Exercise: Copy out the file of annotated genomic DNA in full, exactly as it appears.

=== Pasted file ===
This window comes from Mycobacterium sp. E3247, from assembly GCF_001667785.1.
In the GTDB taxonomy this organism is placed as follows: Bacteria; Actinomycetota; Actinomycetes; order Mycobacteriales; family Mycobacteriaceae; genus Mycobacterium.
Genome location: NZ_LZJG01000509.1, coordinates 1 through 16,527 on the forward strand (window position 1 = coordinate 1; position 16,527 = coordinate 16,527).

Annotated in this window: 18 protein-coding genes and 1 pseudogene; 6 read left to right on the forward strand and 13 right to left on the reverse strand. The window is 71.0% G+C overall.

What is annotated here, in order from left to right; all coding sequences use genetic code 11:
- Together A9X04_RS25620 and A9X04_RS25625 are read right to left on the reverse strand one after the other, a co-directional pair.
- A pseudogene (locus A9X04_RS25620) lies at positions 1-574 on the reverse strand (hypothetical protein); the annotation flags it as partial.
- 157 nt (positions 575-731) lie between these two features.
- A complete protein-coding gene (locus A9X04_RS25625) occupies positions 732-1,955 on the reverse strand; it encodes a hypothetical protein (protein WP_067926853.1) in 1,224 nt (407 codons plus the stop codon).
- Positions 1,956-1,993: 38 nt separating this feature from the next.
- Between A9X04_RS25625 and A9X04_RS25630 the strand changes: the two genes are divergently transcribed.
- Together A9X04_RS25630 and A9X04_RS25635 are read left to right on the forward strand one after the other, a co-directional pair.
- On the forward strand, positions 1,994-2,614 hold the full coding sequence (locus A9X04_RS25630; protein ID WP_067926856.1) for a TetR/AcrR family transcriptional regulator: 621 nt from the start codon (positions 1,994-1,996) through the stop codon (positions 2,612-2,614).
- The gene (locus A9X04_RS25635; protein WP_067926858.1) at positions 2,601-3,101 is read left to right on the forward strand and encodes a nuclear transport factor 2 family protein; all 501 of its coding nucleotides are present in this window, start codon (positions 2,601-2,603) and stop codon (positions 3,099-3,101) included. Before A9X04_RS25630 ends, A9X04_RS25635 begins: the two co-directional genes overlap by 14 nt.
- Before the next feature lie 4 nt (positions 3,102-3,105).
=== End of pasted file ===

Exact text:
This window comes from Mycobacterium sp. E3247, from assembly GCF_001667785.1.
In the GTDB taxonomy this organism is placed as follows: Bacteria; Actinomycetota; Actinomycetes; order Mycobacteriales; family Mycobacteriaceae; genus Mycobacterium.
Genome location: NZ_LZJG01000509.1, coordinates 1 through 16,527 on the forward strand (window position 1 = coordinate 1; position 16,527 = coordinate 16,527).

Annotated in this window: 18 protein-coding genes and 1 pseudogene; 6 read left to right on the forward strand and 13 right to left on the reverse strand. The window is 71.0% G+C overall.

What is annotated here, in order from left to right; all coding sequences use genetic code 11:
- Together A9X04_RS25620 and A9X04_RS25625 are read right to left on the reverse strand one after the other, a co-directional pair.
- A pseudogene (locus A9X04_RS25620) lies at positions 1-574 on the reverse strand (hypothetical protein); the annotation flags it as partial.
- 157 nt (positions 575-731) lie between these two features.
- A complete protein-coding gene (locus A9X04_RS25625) occupies positions 732-1,955 on the reverse strand; it encodes a hypothetical protein (protein WP_067926853.1) in 1,224 nt (407 codons plus the stop codon).
- Positions 1,956-1,993: 38 nt separating this feature from the next.
- Between A9X04_RS25625 and A9X04_RS25630 the strand changes: the two genes are divergently transcribed.
- Together A9X04_RS25630 and A9X04_RS25635 are read left to right on the forward strand one after the other, a co-directional pair.
- On the forward strand, positions 1,994-2,614 hold the full coding sequence (locus A9X04_RS25630; protein ID WP_067926856.1) for a TetR/AcrR family transcriptional regulator: 621 nt from the start codon (positions 1,994-1,996) through the stop codon (positions 2,612-2,614).
- The gene (locus A9X04_RS25635; protein WP_067926858.1) at positions 2,601-3,101 is read left to right on the forward strand and encodes a nuclear transport factor 2 family protein; all 501 of its coding nucleotides are present in this window, start codon (positions 2,601-2,603) and stop codon (positions 3,099-3,101) included. Before A9X04_RS25630 ends, A9X04_RS25635 begins: the two co-directional genes overlap by 14 nt.
- Before the next feature lie 4 nt (positions 3,102-3,105).